Humeral Stem Loosening Following Reverse Shoulder Arthroplasty: A Systematic Review and Meta-Analysis

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Abstract

Background:

Aseptic stem loosening following reverse shoulder arthroplasty (RSA) is an uncommon complication. The timing and the factors contributing to aseptic stem loosening remain poorly understood.

Methods:

We performed a systematic review that identified 75 articles; 65 of the included articles were case series (Level-IV evidence), 8 were cohort studies (7 Level III, 1 Level II), and 2 were prospective randomized controlled trials (Level I). A meta-analysis of 1,660 cemented and 805 uncemented RSA stems was performed. We compared the rates of aseptic stem loosening, humeral radiolucent lines, and revision for stem loosening (1) between cemented and uncemented stems in cohorts with short and long mean follow-up periods (<5 and ≥5 years) as well as in all cohorts combined, and (2) among different etiological subgroups.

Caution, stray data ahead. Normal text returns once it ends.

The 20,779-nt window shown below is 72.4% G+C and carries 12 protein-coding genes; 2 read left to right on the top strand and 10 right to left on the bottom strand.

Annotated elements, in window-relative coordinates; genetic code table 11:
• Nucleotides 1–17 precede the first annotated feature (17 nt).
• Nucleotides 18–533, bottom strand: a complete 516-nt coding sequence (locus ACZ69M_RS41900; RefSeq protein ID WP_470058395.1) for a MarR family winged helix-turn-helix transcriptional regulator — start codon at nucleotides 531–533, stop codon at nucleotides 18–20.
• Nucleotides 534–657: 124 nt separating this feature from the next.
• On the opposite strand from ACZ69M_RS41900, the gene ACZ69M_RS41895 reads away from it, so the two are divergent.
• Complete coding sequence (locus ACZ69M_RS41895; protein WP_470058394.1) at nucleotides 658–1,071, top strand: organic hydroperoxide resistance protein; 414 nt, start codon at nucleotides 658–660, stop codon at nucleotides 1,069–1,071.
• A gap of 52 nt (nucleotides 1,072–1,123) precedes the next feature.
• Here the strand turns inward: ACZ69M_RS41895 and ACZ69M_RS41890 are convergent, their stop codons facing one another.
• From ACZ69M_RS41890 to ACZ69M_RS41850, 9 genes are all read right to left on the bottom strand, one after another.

Results:

Aseptic stem loosening occurred more commonly in the cohort with long compared with short follow-up time (2% versus 0.8%, p = 0.01). When comparing cemented with uncemented stems, there was no significant difference in the rates of aseptic stem loosening or revision for stem loosening in either the short or long-term follow-up groups. Humeral radiolucent lines were more common with cemented compared with uncemented stems (15.9% versus 9.5%, p = 0.002). Analyzed by etiology, the highest rate of aseptic stem loosening occurred in the tumor subgroup (10.8%), followed by RSA as a revision procedure after a failed arthroplasty (3.7%). No stems in the acute fracture or fracture sequelae subgroups developed aseptic stem loosening.

Conclusions:

Aseptic stem loosening occurred more commonly in cohorts with longer follow-up. There were no differences in the rates of aseptic stem loosening or revision for stem loosening between cemented and uncemented stems. Patients treated with RSA following excision of proximal humeral tumors and RSA as a revision procedure after a failed arthroplasty were at greater risk of aseptic stem loosening.

Level of Evidence:

Therapeutic Level IV. See Instructions for Authors for a complete description of levels of evidence.

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